In combination with short detector integration times (≤ 10 ms) individual signals can be easily distinguished. The resulting time-resolved measurements show that: i) the signal background is related to dissolved species of the sought element not attached to the cells, ii) the number of signals (events) can be correlated to the cell number concentration, and iii) the net signal intensity of the event can be associated to the elemental mass in each individual cell.

What benefits do you see with triple quadrupole compared to single quadrupole ICP-MS?

Triple quadrupole ICP-MS does provide two main advantages over traditional single quadrupole instruments equipped with a reaction/collision cell: selectivity and sensitivity. First of all, spectral interferences (e.g. 40Ar40Ar+ on 80Se+) can be much better controlled as the first quadrupole (Q1) allows all ionic species generated in the plasma source other than the target mass (or a narrow range of masses close to the target mass) to be eliminated prior to the ion beam entering the reaction cell (second quadrupole, Q2). Then, the reaction/collision cell gives - in a better controlled way than with single quadrupole instruments - a number of possibilities for eliminating the spectral interference prior to transmitting the target analyte into the mass analyser quadrupole (Q3). In the case of selenium, you might choose a selective reaction with pure oxygen in order to form 80Se16O+ (m/z = 96 Da). Amazingly, with the latest instrumentation available, ion transmission is maintained at a very high level, enabling excellent detection limits to be achieved. The high sensitivity achievable is the second main advantage, especially for critical ICP-MS elements like phosphorous, titanium, arsenic, and selenium, among others. In my opinion, triple quadrupole ICP-MS is nowadays the ultimate choice for trace and ultratrace analysis of elements that are strongly hampered by spectral interferences.

How does triple quadrupole ICP-MS meet your analytical demands?

As I mentioned before, the high sensitivity and selectivity of the triple quadrupole ICP-MS offers us the ability to analyse elements that are traditionally difficult in ICP-MS. In our laboratory, we routinely determine elements like phosphorous, iron, copper, selenium, etc. in the context of single cell analysis. The gain in sensitivity, for instance, allows us to now use phosphorous as an excellent ICP-MS cell marker. Moreover, nanomaterials that can be found in many consumer products, such as titanium dioxide (TiO2, known as food additive E171), are under debate due to a lack of scientific data over its harmfulness. Thanks to the triple quadrupole ICP-MS, we were able to develop an analytical method that can support the characterisation of these nanomaterials in food products.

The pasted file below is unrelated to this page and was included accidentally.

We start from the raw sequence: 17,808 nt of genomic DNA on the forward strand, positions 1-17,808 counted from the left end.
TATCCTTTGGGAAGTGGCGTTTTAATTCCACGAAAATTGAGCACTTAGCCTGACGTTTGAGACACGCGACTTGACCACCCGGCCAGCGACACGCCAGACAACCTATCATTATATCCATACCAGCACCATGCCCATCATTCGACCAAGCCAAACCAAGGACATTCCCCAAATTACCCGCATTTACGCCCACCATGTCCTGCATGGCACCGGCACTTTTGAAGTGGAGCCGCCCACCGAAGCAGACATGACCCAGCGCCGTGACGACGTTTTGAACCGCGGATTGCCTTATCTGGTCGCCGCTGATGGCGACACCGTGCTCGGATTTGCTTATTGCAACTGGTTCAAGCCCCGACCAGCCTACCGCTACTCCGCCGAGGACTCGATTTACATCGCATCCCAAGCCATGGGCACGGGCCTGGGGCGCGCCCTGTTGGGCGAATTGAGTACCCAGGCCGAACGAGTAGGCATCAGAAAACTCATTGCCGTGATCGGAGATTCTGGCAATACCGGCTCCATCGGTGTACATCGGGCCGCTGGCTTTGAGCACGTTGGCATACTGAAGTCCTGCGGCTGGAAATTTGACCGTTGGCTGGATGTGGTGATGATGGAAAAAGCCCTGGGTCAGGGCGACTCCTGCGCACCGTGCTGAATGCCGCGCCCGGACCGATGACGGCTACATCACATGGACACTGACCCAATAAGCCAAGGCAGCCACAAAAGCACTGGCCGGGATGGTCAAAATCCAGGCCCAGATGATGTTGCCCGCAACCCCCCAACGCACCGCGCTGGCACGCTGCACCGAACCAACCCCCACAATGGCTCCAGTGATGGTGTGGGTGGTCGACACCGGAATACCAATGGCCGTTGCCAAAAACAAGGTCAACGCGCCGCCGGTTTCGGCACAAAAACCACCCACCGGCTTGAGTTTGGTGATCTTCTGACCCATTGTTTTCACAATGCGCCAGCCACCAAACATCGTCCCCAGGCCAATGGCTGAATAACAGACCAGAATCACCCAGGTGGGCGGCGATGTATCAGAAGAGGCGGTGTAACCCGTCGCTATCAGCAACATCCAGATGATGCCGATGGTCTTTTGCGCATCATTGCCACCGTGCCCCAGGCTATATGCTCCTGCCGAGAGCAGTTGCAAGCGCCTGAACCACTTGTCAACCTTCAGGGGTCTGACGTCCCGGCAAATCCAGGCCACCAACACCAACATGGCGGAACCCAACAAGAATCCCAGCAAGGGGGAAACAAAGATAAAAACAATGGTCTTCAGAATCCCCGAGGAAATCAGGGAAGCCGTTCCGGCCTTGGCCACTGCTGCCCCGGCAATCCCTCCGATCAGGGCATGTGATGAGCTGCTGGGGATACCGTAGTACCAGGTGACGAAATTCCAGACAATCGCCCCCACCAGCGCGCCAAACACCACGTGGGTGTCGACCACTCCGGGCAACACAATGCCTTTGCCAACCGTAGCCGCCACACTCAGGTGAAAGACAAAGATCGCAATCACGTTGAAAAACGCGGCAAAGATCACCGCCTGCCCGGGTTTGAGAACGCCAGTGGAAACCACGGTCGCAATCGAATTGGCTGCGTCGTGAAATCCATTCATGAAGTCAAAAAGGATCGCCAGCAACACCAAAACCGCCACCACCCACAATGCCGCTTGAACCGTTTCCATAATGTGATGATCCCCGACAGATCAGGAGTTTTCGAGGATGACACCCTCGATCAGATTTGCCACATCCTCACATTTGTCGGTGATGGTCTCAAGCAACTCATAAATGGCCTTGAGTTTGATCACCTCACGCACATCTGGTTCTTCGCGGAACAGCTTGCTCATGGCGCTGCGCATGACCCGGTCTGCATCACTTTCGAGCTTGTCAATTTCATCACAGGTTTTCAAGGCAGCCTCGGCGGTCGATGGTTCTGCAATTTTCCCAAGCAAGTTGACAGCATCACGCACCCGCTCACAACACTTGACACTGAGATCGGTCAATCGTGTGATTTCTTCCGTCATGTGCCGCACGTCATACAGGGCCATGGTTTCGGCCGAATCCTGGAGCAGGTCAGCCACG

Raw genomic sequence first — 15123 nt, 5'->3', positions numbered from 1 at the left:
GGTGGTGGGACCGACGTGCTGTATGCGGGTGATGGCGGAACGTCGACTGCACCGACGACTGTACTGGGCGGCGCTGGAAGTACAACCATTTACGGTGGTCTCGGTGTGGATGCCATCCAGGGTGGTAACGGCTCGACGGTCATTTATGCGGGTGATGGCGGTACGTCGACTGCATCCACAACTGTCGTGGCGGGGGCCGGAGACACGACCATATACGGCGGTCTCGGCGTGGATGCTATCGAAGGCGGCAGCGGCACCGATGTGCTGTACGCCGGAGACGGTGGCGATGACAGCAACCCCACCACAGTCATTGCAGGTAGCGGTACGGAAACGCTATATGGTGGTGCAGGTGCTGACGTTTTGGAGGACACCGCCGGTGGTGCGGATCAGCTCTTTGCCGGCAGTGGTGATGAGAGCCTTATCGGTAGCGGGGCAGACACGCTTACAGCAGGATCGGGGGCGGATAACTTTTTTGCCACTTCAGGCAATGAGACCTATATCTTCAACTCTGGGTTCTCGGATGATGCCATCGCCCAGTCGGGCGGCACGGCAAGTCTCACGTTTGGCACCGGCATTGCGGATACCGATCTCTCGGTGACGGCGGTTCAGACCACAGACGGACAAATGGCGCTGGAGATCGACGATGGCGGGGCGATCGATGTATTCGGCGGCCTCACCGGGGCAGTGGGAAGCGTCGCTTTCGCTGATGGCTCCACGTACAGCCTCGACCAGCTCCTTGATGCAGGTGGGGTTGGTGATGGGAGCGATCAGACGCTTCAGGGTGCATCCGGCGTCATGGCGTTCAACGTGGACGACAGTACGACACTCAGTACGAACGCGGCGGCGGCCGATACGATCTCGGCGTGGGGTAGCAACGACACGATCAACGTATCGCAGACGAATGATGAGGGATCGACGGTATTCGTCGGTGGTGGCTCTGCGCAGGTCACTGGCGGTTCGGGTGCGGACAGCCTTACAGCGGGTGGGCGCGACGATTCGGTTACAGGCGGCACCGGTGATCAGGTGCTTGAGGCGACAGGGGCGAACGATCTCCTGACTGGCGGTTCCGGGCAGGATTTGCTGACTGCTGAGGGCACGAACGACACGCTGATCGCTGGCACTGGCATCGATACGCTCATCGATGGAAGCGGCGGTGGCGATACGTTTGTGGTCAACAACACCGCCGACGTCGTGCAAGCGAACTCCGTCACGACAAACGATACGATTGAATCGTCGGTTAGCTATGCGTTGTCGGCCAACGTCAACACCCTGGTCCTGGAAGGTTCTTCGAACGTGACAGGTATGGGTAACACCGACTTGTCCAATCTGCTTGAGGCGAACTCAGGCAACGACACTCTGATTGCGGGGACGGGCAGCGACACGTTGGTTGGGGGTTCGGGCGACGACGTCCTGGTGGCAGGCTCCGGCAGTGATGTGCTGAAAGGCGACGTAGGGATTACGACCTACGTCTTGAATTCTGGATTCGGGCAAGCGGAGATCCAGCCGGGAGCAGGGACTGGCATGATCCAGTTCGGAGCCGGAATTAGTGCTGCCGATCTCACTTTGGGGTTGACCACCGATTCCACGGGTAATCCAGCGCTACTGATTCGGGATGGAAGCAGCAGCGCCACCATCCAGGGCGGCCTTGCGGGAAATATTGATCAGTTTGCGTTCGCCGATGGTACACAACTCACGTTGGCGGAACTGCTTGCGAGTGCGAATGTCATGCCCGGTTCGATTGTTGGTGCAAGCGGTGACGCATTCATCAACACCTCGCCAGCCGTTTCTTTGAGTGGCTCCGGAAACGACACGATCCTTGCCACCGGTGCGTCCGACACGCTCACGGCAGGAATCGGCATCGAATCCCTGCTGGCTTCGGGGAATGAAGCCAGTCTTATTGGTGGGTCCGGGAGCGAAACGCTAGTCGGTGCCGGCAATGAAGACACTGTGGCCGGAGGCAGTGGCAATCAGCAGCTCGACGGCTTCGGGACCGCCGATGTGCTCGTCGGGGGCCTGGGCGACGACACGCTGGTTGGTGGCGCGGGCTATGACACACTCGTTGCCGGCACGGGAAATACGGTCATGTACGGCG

How do you see single cell analysis using ICP-MS evolving in the future?

In recent years, single cell ICP-MS has already made some important improvements in order to be considered relatively soon as a routine analytical technique. Fit for purpose sample introduction systems are under development that might guarantee analyses of the highest quality. Although enormous progress has been seen on the instrumental market, even more sensitivity would be welcome, together with fast-scanning or simultaneous detection systems that can provide multi-element determinations in individual cells. In my opinion, a critical point will be to convince scientists from other disciplines (microbiology, pharmaceutics, medicine, etc.) of the usefulness of this technique. The added value such a technique can give needs to be projected by us, the analytical chemists developing these techniques. I think that a similar technique called mass cytometry developed some ten years ago has shown the way how such a technique can enter disciplines that were not necessarily associated with ICP-MS analysis. Another potential market for single cell analysis might be the pharmaceutical and nutrition industries. Yeast cells, for instance, serve as nutritional supplements, in which essential elements like calcium or selenium are enriched. Here, single cell ICP-MS serves as an excellent tool to monitor these enrichment procedures and the intracellular accumulation. For the pharmaceutical industry, it might be very interesting to investigate to which extent drugs (containing any hetero-element that can be detected by ICP-MS) enter different cells. Single cell ICP-MS can provide an answer to this question and many more.

Thank you Jörg for your illuminating insight into single cell analysis and how ICP-MS technology can benefit this rapidly evolving area of analytical science.

To learn more about our complete ICP-MS instrument portfolio, visit our ICP-MS resource page here.  If you have any questions about how to set up nanoparticle or single cell analysis in your laboratory, or you’d like advice on how to solve your ICP-MS interference challenges, let us know via the comments box below!